Search is self-explanatory, but on the Android TV platform it can also mean voice search in using Google Assistant to find content. Press the Google Assistant button on the remote or speak via built-in voice control (not all TVs support hands-free voice operation).
Home features a hub of curated content, and if you sign into those apps, the selection is personalised to your viewing habits. Discover uses an algorithm to monitor your viewing habits in certain apps – the UK version of Android TV supports Netflix, Prime Video, Apple TV+ and Rakuten Viki – and suggests content based upon the results. The Apps section is where you find apps with over 5,000 apps available.
TV manufacturers add their own menus to go with the Android TV interface. To use Philips’ TVs as an example, in their settings you can tweak everything from the TV’s Ambilight, to picture, sound, and software updates.
Android allows access to any connected devices, supports DLNA (Digital Living Network Alliance) to access to content such as videos, music and photos on a home network. Any platform that supports Android TV benefits from built-in Chromecast, allowing content from mobile devices to be played on the TV.
2. Google TV
Google introduced its latest TV platform when it launched its Google Chromecast with Google TV. It presents a user interface that curates all the content from your subscriptions in one place. And with profiles added in a recent update, the service can personalise content for each user rather than just one person.
It’s basically Android TV with a different skin, personalising the user experience that makes it easier for content to be discovered. Sony has converted to Google TV from Android TV, as has TCL but only with its US-based TVs so far.
The interface is grouped into six sections: ‘Search’, ‘For you’, ‘Movies’, ‘Shows’, ‘Apps’ and ‘Library’. On Sony TVs there’s another section simply labelled ‘Sony’ where you’ll find access to features such as Bravia Core. Head to your profile picture in the top right-hand corner and waiting for you are general settings, inputs, picture settings and notifications.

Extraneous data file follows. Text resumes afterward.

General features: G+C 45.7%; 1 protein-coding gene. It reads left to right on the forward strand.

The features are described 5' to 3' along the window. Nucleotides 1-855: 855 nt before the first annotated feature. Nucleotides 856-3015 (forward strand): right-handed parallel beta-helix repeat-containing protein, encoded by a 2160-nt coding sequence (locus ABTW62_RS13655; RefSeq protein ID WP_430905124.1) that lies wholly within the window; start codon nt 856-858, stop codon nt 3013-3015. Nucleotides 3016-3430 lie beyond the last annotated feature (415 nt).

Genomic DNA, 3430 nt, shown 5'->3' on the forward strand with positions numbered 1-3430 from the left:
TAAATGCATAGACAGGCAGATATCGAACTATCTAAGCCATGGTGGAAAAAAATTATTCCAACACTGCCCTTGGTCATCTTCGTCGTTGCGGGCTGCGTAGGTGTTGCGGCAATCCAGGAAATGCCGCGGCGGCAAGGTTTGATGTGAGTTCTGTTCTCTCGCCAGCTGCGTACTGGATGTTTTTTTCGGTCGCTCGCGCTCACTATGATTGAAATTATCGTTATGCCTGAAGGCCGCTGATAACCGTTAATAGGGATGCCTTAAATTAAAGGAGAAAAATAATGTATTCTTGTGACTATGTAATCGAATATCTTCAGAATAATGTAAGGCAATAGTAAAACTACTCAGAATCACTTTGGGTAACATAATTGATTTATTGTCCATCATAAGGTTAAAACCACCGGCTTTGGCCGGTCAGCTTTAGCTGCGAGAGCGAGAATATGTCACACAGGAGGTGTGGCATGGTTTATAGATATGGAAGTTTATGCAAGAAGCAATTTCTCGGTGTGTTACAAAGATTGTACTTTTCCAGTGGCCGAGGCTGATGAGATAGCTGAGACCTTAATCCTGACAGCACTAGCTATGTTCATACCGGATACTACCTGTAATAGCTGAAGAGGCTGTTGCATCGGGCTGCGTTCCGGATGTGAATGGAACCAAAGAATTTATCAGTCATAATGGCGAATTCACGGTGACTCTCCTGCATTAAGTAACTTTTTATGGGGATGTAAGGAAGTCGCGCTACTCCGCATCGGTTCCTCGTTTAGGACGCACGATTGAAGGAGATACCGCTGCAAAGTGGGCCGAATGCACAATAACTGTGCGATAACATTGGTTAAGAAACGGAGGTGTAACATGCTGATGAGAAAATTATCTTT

‘For You’ is where your apps congregate alongside a mass selection of content aimed at you in the form of ‘Top picks’ or genre categories (like 1980s films). You can improve these recommendations by rating movies and shows to give Google a better idea of what you like to watch, as well as by managing which services you subscribe to, allowing Google to serve up similar content based on what you watch.
Movies and Shows break down the content into, well, movies and shows. It’s laid out into rows of titles, each row focusing on a particular era or genre. Content straddles renting, purchasing, and streaming (where possible), with Rotten Tomatoes icons to prod you in the direction of a well-received film or away from a stinker.
All the apps available on Android TV are available here, with the usual suspects featuring in Netflix, Prime Video, iPlayer, Disney+, BT Sport, Spotify, Tidal, NOW, Discovery+ and many more. Where 4K HDR is supported, Google TV generally supports content for that app at its highest quality.
The UK catch-up apps are integrated with YouView TV system that essentially does the same thing as Freeview Play in offering broadcast content alongside on-demand content.
Google Assistant is built in, and it’ll provide personalised search results if you log into Google. Depending on the Sony TV model, you’ll either have to use the microphone in the remote to start voice search or you can speak directly to the TV’s microphones and it’ll pick up your query.